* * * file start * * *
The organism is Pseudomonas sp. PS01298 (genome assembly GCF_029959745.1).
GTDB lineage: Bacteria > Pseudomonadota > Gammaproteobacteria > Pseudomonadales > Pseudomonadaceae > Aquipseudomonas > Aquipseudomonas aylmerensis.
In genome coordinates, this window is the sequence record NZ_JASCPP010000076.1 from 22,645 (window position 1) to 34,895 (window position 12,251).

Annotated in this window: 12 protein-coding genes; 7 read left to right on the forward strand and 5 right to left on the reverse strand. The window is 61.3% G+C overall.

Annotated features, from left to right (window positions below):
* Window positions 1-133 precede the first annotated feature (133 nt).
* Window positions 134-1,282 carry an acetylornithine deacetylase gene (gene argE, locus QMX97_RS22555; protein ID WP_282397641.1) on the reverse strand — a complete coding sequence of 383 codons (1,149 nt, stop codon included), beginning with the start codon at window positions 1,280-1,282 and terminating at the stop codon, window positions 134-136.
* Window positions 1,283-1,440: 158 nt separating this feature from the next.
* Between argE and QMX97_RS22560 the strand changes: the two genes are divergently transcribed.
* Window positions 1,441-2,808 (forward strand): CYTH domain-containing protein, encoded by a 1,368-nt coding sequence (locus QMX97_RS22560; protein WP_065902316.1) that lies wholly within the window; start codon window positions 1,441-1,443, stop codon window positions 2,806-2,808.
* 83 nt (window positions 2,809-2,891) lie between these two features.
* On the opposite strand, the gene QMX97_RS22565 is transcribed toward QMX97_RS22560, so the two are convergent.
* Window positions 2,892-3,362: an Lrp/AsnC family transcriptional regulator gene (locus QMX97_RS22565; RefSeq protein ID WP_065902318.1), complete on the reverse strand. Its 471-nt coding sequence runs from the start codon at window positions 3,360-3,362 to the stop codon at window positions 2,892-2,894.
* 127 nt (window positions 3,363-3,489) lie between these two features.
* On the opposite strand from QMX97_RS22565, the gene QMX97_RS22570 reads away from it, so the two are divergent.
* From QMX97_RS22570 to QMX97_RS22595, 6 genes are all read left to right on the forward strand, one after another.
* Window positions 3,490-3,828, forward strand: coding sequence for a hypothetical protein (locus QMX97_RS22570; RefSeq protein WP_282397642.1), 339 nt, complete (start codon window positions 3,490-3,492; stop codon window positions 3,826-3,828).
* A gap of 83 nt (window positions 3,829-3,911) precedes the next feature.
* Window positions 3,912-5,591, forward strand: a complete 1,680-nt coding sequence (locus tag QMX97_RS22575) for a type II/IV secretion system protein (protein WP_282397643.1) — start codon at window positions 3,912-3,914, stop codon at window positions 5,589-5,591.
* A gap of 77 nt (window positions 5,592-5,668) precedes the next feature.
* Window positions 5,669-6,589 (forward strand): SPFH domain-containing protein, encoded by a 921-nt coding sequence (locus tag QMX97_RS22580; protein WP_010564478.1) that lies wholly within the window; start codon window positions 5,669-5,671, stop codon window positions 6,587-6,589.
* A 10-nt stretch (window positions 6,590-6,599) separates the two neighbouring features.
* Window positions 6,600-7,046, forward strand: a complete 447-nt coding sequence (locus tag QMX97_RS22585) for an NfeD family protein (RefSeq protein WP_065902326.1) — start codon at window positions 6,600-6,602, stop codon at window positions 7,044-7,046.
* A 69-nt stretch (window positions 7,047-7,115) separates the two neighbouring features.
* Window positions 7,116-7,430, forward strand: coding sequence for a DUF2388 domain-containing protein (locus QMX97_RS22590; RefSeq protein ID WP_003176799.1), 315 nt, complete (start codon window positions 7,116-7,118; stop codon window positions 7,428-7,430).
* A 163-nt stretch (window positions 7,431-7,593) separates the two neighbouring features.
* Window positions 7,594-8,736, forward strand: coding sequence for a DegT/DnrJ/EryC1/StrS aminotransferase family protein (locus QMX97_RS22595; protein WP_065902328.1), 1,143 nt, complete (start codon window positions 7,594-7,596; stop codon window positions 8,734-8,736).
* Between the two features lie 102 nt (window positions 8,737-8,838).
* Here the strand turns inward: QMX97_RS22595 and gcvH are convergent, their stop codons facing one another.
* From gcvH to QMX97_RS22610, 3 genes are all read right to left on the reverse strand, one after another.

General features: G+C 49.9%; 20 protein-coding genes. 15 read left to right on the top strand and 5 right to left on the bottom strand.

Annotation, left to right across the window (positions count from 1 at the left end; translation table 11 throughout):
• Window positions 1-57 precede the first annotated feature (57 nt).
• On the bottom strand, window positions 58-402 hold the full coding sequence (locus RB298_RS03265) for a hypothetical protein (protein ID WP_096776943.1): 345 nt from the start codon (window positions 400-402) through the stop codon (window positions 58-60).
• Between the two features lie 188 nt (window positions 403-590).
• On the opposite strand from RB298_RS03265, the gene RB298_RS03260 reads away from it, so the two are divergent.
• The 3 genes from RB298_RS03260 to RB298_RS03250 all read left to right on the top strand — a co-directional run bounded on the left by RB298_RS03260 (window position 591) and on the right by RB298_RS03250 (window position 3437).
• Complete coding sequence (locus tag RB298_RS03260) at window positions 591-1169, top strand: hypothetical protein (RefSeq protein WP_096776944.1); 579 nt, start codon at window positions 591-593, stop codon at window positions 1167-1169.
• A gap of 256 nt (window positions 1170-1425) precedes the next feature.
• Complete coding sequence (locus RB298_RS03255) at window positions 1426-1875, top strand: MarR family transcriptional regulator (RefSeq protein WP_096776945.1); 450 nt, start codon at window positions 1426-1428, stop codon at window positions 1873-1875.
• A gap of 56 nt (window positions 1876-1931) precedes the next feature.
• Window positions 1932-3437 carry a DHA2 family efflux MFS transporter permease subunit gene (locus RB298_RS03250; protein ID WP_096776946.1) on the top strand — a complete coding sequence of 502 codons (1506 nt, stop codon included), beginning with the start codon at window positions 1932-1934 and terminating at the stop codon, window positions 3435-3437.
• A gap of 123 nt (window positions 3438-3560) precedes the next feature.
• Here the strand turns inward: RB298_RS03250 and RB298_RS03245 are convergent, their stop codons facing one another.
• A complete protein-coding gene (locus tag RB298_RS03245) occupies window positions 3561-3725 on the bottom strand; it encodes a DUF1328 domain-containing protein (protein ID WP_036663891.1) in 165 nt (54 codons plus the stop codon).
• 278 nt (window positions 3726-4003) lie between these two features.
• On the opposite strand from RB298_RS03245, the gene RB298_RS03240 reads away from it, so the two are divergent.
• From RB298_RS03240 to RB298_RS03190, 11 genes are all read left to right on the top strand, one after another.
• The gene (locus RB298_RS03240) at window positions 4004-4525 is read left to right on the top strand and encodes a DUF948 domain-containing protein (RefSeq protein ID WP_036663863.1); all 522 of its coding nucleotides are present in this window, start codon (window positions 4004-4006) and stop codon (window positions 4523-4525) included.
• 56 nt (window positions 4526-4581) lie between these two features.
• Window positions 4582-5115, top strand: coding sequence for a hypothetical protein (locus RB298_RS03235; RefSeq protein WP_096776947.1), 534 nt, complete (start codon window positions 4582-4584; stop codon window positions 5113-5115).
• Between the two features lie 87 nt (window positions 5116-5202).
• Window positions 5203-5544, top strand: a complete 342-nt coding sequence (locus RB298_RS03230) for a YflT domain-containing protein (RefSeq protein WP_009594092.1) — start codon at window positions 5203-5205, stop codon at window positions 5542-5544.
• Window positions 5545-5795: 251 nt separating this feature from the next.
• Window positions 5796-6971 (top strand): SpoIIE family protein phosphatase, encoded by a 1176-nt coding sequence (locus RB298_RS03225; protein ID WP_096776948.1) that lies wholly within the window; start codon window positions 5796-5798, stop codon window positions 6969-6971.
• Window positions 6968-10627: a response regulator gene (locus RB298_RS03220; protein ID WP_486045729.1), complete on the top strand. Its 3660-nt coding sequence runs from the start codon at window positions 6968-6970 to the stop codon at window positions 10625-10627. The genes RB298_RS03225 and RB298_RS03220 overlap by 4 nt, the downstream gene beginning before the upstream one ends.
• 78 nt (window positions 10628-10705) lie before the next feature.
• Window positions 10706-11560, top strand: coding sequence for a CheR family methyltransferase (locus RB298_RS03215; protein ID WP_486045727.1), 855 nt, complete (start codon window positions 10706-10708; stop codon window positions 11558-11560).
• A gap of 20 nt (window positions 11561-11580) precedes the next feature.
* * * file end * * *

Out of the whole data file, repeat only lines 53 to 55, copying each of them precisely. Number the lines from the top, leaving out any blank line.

• Window positions 5203-5544, top strand: a complete 342-nt coding sequence (locus RB298_RS03230) for a YflT domain-containing protein (RefSeq protein WP_009594092.1) — start codon at window positions 5203-5205, stop codon at window positions 5542-5544.
• Window positions 5545-5795: 251 nt separating this feature from the next.
• Window positions 5796-6971 (top strand): SpoIIE family protein phosphatase, encoded by a 1176-nt coding sequence (locus RB298_RS03225; protein ID WP_096776948.1) that lies wholly within the window; start codon window positions 5796-5798, stop codon window positions 6969-6971.